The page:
In most cases (85--90%), bad breath originates in the mouth itself. The intensity of bad breath differs during the day, due to eating certain foods (such as garlic, onions, meat, fish, and cheese), obesity, smoking, and alcohol consumption. Since the mouth is exposed to less oxygen and is inactive during the night, the odor is usually worse upon awakening ("morning breath"). Bad breath may be transient, often disappearing following eating, brushing one's teeth, flossing, or rinsing with specialized mouthwash.
Bad breath may also be persistent (chronic bad breath), which is a more serious condition, affecting some 25% of the population in varying degrees.
Contrary to the popular legend that Listerine coined the term halitosis, it actually dates from the 1870s, although it became commonplace in the 1920s when a marketing campaign promoted Listerine as a solution for "chronic halitosis". Halitosis combines the Latin halitus, meaning 'breath', with the Greek suffix osis often used to describe a medical condition, e.g., "cirrhosis of the liver". Bad breath is not, however, a modern affliction. Records mentioning bad breath have been discovered dating to 1550 B.C. A mouthwash of wine and herbs was one recommended way of solving the problem. Cause Tongue
The most common location for mouth related halitosis is the tongue. Tongue bacteria produce malodorous compounds and fatty acids, and account for 80 to 90% of all cases of mouth-related bad breath. Large quantities of naturally-occurring bacteria are often found on the posterior dorsum of the tongue, where they are relatively undisturbed by normal activity. This part of the tongue is relatively dry and poorly cleansed, and the convoluted microbial structure of the tongue dorsum provides an ideal habitat for anaerobic bacteria, which flourish under a continually-forming tongue coating of food debris, dead epithelial cells, postnasal drip and overlying bacteria, living and dead. When left on the tongue, the anaerobic respiration of such bacteria can yield either the putrescent smell of indole, skatole, polyamines, or the "rotten egg" smell of volatile sulfur compounds (VSCs) such as hydrogen sulfide, methyl mercaptan, Allyl methyl sulfide, and dimethyl sulfide. Cleaning the tongue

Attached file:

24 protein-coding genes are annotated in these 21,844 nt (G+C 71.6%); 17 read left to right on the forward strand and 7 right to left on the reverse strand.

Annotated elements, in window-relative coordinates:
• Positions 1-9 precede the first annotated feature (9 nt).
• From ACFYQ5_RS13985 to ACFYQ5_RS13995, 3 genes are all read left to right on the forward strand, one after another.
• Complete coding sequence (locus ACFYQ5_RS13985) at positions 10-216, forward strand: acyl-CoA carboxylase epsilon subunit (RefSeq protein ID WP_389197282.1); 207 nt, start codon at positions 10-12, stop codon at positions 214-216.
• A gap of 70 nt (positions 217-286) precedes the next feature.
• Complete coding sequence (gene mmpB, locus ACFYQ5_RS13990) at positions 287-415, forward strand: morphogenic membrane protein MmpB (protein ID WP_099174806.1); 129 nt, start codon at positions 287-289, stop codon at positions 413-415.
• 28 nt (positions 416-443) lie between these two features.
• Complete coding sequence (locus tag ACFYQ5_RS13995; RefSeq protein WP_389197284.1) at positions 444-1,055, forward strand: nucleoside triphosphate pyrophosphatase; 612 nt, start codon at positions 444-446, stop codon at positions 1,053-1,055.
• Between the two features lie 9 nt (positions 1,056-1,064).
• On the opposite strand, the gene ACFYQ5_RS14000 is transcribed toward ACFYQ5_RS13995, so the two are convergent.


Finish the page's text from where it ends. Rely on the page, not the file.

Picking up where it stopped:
The most widely-known reason to clean the tongue is for the control of bad breath. Methods used against bad breath, such as mints, mouth sprays, mouthwash or gum, may only temporarily mask the odors created by the bacteria on the tongue, but cannot cure bad breath because they do not remove the source of the bad breath. In order to prevent the production of the sulfur-containing compounds mentioned above, the bacteria on the tongue must be removed, as must the decaying food debris present on the rear areas of the tongue. Most people who clean their tongue use a tongue cleaner (tongue scraper), or a toothbrush.